Summary of the Research
In order to adequately identify and measure predictive factors of DUI recidivism, a systematic literature review was conducted. The review included 53 articles, from which a list of identified predictors was generated (Dugosh et al., 2013). An expert panel comprised of eight professionals from a variety of disciplines (a public defender, a probation officer, and researchers) and with expertise in impaired driving, alcohol and drug abuse diagnostic treatment and assessment, and instrument development, were consulted to select the predictors included in the tool. Following this process, a 26-item assessment tool was generated (Dugosh et al., 2013).
In total, 59 convicted DUI offenders in Union and Snyder counties in Pennsylvania were included in the study. Of the 59 offenders, 29 were first-timers and 30 were repeat DUI offenders. The first-time offenders were significantly younger (mean age 29.1 vs. 34) than the repeat offenders. Most of the sample was male (76%) and had a high-school diploma or GED, while 19% had a college degree. Education level was not significantly different among repeat and first-time offenders. The average number of prior DUI convictions among the repeat offenders was 1.5 (Dugosh et al., 2013).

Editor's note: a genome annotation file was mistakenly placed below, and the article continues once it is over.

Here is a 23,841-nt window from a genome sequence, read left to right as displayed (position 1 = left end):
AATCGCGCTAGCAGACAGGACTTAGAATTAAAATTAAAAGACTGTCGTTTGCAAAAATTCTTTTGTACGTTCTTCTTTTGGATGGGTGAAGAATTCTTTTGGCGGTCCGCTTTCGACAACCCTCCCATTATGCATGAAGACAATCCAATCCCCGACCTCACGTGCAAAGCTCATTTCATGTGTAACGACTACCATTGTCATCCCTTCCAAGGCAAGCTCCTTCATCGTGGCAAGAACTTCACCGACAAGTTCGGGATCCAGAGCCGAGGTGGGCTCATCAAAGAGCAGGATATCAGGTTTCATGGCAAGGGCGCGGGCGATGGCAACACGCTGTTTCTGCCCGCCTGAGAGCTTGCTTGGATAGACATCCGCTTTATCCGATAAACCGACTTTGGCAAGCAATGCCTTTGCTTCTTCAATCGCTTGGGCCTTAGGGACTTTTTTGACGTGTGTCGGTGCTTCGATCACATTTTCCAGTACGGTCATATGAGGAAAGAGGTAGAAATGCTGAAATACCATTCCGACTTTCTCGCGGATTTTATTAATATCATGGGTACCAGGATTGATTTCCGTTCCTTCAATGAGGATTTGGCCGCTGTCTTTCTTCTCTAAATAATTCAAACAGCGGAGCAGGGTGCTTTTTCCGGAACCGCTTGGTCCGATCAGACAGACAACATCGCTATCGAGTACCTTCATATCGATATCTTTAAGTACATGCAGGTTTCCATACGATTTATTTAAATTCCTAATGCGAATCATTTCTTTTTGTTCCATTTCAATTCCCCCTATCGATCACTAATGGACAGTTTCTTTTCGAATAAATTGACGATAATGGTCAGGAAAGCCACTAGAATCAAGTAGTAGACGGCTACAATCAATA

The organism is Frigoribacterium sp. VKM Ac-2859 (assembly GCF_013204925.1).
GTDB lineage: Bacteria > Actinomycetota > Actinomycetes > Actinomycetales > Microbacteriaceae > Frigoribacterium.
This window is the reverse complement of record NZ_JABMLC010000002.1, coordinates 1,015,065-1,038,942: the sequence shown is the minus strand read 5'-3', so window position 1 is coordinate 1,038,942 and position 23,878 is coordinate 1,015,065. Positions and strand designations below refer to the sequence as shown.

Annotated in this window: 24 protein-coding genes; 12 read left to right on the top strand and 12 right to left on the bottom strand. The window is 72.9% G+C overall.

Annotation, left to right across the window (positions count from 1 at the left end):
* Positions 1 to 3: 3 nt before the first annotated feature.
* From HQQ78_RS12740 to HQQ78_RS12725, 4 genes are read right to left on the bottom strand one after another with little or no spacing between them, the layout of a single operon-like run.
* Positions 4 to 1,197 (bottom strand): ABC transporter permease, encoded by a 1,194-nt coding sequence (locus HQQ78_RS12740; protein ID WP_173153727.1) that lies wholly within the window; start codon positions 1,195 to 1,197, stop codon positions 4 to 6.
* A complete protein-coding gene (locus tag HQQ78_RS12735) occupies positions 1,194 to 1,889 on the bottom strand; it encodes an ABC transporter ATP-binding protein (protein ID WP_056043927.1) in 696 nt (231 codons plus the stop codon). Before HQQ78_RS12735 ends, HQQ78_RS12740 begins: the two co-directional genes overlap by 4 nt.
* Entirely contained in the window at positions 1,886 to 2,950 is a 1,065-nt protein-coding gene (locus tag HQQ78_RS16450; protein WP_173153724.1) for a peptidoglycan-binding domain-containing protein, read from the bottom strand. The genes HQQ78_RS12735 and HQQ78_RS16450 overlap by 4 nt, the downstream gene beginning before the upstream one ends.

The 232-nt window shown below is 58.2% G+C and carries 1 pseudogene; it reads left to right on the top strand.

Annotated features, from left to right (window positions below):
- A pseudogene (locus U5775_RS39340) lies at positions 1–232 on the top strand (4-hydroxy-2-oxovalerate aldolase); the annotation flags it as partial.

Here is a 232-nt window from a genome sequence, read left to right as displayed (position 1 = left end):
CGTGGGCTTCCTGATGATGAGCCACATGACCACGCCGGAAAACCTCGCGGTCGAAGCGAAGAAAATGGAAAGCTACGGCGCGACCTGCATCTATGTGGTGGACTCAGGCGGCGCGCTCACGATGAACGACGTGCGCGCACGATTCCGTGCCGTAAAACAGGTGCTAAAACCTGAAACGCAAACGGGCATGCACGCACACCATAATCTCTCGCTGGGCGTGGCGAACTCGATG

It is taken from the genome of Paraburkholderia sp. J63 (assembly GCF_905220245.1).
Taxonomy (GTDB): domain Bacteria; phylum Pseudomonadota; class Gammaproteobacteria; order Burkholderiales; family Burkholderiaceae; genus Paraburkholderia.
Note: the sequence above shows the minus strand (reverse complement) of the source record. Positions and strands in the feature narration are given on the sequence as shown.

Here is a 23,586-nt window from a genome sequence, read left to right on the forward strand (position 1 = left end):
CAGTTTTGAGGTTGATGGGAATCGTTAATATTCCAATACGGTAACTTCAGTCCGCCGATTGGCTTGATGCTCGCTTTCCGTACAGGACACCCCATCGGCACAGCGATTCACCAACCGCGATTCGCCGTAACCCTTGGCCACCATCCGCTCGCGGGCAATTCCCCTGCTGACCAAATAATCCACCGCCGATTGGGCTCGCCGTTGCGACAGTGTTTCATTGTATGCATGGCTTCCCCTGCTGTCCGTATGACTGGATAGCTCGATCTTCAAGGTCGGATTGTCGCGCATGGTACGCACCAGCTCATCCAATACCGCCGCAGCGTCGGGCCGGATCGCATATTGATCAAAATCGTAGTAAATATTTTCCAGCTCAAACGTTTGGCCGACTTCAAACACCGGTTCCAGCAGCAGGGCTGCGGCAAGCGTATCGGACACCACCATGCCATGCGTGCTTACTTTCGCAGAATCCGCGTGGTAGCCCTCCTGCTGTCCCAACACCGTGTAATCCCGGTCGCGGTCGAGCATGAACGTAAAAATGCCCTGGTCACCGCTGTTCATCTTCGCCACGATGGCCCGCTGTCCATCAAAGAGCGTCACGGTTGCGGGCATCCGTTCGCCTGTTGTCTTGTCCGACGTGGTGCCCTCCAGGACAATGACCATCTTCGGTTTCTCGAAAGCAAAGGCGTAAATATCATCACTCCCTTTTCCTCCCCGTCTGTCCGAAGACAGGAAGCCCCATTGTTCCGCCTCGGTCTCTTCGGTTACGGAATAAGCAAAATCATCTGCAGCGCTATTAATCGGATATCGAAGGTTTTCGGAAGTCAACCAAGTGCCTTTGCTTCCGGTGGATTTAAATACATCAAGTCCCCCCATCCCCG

Trained probation officers were utilized to generate the sample and collect the data. The probation officers, using offender records and self-report data from the participants (Dugosh et al., 2013), completed questionnaire items. The 26-item assessment was comprised of 20 items that were key predictors of DUI recidivism found through the literature review, and six items that are known markers of substance dependence. The items were completed based on the first-timers’ date of arrest for the current conviction as the point of reference, whereas the repeat offenders’ date of arrest for their first conviction was used.